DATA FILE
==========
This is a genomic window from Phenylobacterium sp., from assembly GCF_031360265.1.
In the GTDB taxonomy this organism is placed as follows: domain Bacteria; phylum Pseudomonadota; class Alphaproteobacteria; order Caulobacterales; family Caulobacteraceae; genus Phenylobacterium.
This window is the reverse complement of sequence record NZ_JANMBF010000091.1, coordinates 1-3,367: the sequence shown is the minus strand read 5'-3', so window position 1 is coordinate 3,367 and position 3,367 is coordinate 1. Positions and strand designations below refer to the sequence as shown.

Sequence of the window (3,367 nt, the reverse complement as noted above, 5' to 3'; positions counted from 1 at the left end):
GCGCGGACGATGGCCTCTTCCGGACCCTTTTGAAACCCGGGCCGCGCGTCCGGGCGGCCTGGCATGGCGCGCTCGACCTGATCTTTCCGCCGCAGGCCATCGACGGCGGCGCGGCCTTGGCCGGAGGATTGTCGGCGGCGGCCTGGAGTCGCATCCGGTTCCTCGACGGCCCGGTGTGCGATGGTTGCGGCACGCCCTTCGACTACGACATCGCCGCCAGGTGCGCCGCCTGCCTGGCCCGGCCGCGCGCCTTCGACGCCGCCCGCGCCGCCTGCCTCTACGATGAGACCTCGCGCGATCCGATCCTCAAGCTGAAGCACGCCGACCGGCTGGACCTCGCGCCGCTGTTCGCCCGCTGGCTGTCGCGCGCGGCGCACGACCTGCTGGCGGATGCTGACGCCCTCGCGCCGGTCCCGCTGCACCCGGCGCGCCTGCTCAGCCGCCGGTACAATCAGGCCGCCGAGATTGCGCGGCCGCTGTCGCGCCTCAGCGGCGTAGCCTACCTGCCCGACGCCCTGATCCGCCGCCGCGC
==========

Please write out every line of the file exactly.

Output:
This is a genomic window from Phenylobacterium sp., from assembly GCF_031360265.1.
In the GTDB taxonomy this organism is placed as follows: domain Bacteria; phylum Pseudomonadota; class Alphaproteobacteria; order Caulobacterales; family Caulobacteraceae; genus Phenylobacterium.
This window is the reverse complement of sequence record NZ_JANMBF010000091.1, coordinates 1-3,367: the sequence shown is the minus strand read 5'-3', so window position 1 is coordinate 3,367 and position 3,367 is coordinate 1. Positions and strand designations below refer to the sequence as shown.

Sequence of the window (3,367 nt, the reverse complement as noted above, 5' to 3'; positions counted from 1 at the left end):
GCGCGGACGATGGCCTCTTCCGGACCCTTTTGAAACCCGGGCCGCGCGTCCGGGCGGCCTGGCATGGCGCGCTCGACCTGATCTTTCCGCCGCAGGCCATCGACGGCGGCGCGGCCTTGGCCGGAGGATTGTCGGCGGCGGCCTGGAGTCGCATCCGGTTCCTCGACGGCCCGGTGTGCGATGGTTGCGGCACGCCCTTCGACTACGACATCGCCGCCAGGTGCGCCGCCTGCCTGGCCCGGCCGCGCGCCTTCGACGCCGCCCGCGCCGCCTGCCTCTACGATGAGACCTCGCGCGATCCGATCCTCAAGCTGAAGCACGCCGACCGGCTGGACCTCGCGCCGCTGTTCGCCCGCTGGCTGTCGCGCGCGGCGCACGACCTGCTGGCGGATGCTGACGCCCTCGCGCCGGTCCCGCTGCACCCGGCGCGCCTGCTCAGCCGCCGGTACAATCAGGCCGCCGAGATTGCGCGGCCGCTGTCGCGCCTCAGCGGCGTAGCCTACCTGCCCGACGCCCTGATCCGCCGCCGCGC